First of all, regular business travelers, high-tech adventurers, or those who just love traveling are increasingly vulnerable to unique cyber security threats. This is even more dire in the case of business travelers because they often carry sensitive data that may be personal or business related.

And most noteworthy, this sensitive data reside on a variety of devices from laptops, tablets, and smartphones to other smart devices such as wearables and home appliances.

A recent survey of financial districts found a high percentage of Wi-Fi clients actively probing for “Free Public WiFi”, and cyber criminals create fake wireless access points (SSIDs), hoping that unsuspecting users will log into one of these.

Fraudulent SSIDs Can Lead To Wireless Access Points Attack

It can be tough to convince users — especially those challenged by shrinking travel budgets — to avoid the temptation and draw of free wireless Internet access. When employers can’t or won’t pay for unlimited wireless Internet, employees get creative. Why should they waste thankless hours waiting for planes and trains when they could be using Free Public WiFi to catch up on mail, download iTunes, or watch a little Slingbox? (more…)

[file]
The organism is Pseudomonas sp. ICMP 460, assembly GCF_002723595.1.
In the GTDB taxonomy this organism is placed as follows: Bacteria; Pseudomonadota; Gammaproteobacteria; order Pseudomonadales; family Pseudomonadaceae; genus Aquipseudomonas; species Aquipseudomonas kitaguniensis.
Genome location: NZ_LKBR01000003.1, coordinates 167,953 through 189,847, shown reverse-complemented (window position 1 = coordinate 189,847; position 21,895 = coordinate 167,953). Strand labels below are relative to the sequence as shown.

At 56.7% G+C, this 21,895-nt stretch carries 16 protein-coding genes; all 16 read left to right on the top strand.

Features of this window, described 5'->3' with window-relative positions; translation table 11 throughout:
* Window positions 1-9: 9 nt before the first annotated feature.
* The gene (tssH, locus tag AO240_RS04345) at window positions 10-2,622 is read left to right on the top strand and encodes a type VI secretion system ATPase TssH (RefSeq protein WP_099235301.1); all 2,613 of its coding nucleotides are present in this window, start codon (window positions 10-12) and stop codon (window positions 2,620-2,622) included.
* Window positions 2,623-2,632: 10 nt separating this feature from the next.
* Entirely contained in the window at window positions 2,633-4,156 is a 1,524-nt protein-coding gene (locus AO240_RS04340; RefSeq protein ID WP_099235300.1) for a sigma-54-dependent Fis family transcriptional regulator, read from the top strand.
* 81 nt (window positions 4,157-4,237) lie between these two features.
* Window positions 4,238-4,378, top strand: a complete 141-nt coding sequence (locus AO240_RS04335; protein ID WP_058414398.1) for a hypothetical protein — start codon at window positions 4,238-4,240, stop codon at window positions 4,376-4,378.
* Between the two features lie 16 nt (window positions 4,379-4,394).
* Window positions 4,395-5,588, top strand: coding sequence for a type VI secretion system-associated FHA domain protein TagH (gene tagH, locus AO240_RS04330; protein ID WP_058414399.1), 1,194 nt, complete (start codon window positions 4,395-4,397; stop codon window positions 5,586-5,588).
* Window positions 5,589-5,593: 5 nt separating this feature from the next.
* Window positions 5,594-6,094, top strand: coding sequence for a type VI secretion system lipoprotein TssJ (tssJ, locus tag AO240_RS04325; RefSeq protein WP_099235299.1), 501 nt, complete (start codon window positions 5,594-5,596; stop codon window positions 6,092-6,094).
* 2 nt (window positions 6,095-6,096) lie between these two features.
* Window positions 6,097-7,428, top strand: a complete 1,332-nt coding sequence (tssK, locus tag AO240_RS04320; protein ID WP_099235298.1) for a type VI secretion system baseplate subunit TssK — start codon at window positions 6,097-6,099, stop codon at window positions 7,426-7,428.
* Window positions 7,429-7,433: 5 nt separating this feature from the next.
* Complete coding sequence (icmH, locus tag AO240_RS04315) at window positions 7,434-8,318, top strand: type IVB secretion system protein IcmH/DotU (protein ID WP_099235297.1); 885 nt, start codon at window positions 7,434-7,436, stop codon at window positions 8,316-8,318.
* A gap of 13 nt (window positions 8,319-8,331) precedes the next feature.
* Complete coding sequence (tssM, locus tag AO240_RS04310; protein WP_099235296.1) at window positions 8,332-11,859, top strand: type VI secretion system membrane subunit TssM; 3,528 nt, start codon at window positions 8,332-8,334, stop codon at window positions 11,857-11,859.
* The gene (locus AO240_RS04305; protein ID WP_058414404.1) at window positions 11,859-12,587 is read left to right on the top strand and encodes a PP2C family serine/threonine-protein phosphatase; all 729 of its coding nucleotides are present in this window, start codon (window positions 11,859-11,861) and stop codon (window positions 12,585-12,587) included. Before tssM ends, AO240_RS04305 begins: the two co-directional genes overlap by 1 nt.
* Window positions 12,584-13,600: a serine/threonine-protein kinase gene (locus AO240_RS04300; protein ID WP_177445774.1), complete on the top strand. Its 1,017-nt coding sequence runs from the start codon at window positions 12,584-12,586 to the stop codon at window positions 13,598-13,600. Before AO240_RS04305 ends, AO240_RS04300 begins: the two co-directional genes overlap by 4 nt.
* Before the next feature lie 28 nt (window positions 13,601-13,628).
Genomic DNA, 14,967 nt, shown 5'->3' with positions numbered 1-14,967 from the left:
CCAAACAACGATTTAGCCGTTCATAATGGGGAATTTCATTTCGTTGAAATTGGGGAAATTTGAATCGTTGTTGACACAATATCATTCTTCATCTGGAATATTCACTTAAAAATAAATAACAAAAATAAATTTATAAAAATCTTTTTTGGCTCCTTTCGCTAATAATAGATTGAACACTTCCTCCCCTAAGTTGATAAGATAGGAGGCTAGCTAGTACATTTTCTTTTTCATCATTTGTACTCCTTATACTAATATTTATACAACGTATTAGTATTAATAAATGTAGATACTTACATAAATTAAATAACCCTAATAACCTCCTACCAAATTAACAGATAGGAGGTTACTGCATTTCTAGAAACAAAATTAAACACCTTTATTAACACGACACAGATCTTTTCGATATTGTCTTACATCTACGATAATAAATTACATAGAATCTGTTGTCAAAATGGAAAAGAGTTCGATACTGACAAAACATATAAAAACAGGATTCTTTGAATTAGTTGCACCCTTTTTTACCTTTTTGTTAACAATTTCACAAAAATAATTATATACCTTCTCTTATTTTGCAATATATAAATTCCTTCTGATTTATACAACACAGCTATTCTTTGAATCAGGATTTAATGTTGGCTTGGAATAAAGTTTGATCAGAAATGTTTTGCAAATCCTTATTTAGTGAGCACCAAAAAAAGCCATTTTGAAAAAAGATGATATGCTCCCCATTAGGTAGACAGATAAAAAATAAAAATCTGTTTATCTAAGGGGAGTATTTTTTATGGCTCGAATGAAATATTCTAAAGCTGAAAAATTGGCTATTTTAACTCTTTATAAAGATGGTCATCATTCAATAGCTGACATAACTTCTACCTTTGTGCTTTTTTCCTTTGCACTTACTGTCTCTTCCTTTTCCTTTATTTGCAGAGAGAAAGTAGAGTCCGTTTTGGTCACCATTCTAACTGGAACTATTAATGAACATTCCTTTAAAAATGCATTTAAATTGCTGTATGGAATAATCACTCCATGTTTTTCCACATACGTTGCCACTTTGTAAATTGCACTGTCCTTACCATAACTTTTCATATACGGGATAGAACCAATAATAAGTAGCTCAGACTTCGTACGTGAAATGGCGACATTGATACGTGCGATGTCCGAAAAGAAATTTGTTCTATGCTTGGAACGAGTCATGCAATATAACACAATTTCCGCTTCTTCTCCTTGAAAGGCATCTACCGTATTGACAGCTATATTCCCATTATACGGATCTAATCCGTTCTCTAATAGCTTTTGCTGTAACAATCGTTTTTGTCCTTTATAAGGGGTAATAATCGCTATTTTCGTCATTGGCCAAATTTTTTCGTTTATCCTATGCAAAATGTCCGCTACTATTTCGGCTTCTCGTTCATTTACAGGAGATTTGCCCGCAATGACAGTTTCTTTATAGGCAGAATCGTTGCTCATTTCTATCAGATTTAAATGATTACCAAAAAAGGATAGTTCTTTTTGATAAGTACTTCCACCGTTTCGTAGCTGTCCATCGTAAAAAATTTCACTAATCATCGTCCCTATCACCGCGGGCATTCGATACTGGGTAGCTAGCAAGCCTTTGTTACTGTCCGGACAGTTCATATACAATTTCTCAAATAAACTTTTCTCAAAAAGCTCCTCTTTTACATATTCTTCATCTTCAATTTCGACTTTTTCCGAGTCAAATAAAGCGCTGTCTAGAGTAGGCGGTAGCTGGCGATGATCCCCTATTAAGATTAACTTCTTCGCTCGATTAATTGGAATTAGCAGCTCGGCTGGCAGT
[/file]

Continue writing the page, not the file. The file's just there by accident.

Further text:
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Six Risk-Based Questions for Nonprofits With In-House Computer Experts

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Nonprofits and other small and medium sized organizations must ask these six questions before their In-House Computer Expert Quits to avoid disaster.

Here’s an important question most nonprofits don’t think about: what would happen if the in-house IT guru suddenly quit? Most nonprofit leaders think it would only be a temporary inconvenience when, in fact, the opposite is usually true. Want to know how much you are at risk?

If you are the Executive Director, President, or leader of a nonprofit organization, ask yourself the following questions:

  1. Does your nonprofit organization have a written network documentation about its computer network?
    What software licenses do you own? What are the critical administrator passwords to your systems and devices? How is your computer network structured?  What hardware do you own and when do your equipment warranties expire?  Are there cloud vendors for email, online storage, etc. that you don’t’ currently have?